Clear conflict

A plan to drain water from the Ebro in the north-east of Spain to supply tourism and agriculture in the arid south-east has given rise to mass protests in support of a vital wetland.

Last month a small group of protesters set out to walk 1,000 kilometres from Reinosa near the source of the Ebro river to Valencia in time for a demo at last week’s Ramsar Convention on wetlands. In every town they came to, thousands joined them. By Valencia on Sunday there were 100,000 protesters, including those who had walked a different route from the Pyrenees.

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The beauty myth

As contestants flee and Nigeria counts its dead, it is now impossible to argue that Miss World is harmless fun

What an irony that fundamentalist Muslims managed to do what feminism ultimately failed to do: make Miss World a global political issue. As contestants flee to London, and Nigeria counts its dead, it is almost impossible to retain the idea that an annual parade of female flesh is just an innocent quest for universal beauty acceptable to all reasonable people.

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Mr Al Fayed: an apology

Of all the unlikely and unpleasant people claiming attention in the wake of royal butler Paul Burrell’s revelations, who would have thought Mohamed Al Fayed might emerge as vaguely plausible? But his conspiracy theories have certainly received a boost.

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Regeneration games

While housebuilders circle the greenbelt like sharks, vast tracts of urban land lie derelict

It is fortunate that tomorrow’s urban summit, evaluating “urban renaissance” in the UK, will be held in Birmingham. Because the city, along with Manchester and Newcastle, is one of the few places in the country where there are any signs of urban renewal at all. Most other cities are still in crisis. In the north-west, vast tracts of urban land lie derelict, while in the south-east the failure to transform cities, especially London, into places worth living in means our countryside is under ever-increasing threat. Housebuilders catering for city escapees are grabbing ever-larger chunks of countryside.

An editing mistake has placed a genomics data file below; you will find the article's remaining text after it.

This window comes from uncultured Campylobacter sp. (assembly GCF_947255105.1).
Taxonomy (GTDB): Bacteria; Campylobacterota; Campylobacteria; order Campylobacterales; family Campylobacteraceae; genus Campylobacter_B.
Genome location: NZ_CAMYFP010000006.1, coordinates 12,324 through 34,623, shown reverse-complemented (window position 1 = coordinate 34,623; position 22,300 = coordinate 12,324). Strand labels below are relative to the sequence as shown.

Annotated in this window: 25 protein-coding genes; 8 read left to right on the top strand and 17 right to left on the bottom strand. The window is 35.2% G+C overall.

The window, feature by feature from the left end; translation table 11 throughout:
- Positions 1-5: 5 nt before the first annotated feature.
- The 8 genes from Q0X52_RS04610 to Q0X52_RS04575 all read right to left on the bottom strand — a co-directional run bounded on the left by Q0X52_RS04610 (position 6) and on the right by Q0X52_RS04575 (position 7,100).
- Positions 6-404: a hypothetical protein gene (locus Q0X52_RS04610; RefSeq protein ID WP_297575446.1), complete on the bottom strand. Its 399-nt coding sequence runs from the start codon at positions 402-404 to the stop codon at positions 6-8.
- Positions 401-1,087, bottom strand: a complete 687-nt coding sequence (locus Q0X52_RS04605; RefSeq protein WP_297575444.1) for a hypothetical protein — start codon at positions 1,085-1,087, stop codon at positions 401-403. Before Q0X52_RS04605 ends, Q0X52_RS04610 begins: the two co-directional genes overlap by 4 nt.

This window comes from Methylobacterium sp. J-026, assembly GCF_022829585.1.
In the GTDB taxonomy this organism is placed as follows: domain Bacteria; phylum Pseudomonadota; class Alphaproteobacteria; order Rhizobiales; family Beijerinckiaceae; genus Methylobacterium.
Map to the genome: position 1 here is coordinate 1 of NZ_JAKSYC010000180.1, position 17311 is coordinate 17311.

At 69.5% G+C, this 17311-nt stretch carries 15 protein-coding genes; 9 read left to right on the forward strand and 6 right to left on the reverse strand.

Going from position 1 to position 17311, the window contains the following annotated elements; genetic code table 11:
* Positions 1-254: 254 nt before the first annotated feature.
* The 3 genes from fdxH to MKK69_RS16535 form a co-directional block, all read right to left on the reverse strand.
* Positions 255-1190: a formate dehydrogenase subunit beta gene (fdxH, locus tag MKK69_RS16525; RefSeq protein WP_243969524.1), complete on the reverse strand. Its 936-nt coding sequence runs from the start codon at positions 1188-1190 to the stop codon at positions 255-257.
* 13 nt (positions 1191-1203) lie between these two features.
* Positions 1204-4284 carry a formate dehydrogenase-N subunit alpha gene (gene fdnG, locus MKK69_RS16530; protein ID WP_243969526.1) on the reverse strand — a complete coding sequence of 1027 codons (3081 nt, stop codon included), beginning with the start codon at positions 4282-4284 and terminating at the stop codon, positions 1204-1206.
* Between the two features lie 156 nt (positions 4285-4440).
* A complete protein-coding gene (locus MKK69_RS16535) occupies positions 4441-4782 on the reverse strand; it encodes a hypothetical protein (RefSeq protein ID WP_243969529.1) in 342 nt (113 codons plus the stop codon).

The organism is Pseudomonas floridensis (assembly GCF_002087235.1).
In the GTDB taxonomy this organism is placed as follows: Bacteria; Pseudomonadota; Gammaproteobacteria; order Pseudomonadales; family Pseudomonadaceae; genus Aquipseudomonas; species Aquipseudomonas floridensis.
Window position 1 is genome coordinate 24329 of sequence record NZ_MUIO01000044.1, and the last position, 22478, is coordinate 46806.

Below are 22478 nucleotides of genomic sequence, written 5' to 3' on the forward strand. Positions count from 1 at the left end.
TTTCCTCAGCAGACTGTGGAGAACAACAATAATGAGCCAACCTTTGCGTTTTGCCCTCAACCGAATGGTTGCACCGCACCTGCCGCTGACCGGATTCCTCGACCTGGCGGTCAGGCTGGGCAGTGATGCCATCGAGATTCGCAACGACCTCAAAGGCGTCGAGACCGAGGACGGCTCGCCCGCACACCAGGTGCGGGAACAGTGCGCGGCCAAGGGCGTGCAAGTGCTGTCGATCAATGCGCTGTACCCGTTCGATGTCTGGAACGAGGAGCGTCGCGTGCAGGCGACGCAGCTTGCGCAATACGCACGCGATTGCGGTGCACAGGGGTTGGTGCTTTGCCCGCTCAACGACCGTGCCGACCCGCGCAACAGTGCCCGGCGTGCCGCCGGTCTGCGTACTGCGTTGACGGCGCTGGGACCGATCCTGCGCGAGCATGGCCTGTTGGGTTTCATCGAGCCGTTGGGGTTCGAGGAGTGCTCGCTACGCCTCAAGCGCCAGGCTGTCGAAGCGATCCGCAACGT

Ulrika has the last word

Those who thought the main interest of Ulrika Jonsson’s autobiography would be Sven-Goran Eriksson’s tangled love life were in for a surprise. Sven isn’t the only famous man whose career is being shaken by her revelations. Indeed he must be sighing with relief now attention has shifted to her accusation of rape against a television personality. Everyone in the media knows this man’s identity. His career “is now over”, one senior executive is quoted as saying, “whether his name is out or not”.

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Milly’s fearful legacy

Along with grief about the death of Milly Dowler has come anger. Anger that any family has to go through such suffering, and especially that such an ordinary loving family should be robbed in this terrible way. There’s another anger too, expressed by residents of Milly’s home town, that a young girl was not safe walking home from school in broad daylight.

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Reasons to be tearful

Like Christmas and most other anniversaries these days, the fifth anniversary of Diana’s death came early. Tabloids have been full of Diana pictures and there have been desperate attempts to stimulate interest in new old gossip. Even erstwhile Diana fans like myself are thinking perhaps it’s time to let go.

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Wreckers of the landscape

The EU has ruined the west’s environment. Now it’s moving east

On environmental matters, most of us believe, the European Union is a progressive force. We think of it as an environmental version of the international court of justice, a place of appeal where higher standards of protection are applied. Yet the EU is also implicated in some of Europe’s worse acts of environmental vandalism, in pristine areas of eastern Europe as well as the west.

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Teacher abuse

Hard-pressed schools should be helped to detect ill-treatment of children, not punished for failing to report it

It’s easy to understand why politicians wanted action in the wake of Lauren Wright’s death. The six year old was, in effect, tortured by her stepmother and finally killed without her suffering being recognised.

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EU-funded road set to ruin Poland’s wildlife paradise

It’s a haven for elk, wolf, bears, lynx and bird life. But it’s about to be destroyed by a motorway. Ros Coward reports from Biebrza in Poland on the threat to one of Europe’s last wild places

May in the Biebrza marshes of north-east Poland is as near to a nature lover’s paradise as Europe has to offer. It’s an immense, complex area with 250 kilometres of river, rare raised bogs, and water meadows surrounded by the remnants of ancient forests which provide cover for migrating bears, wolves and lynxes.

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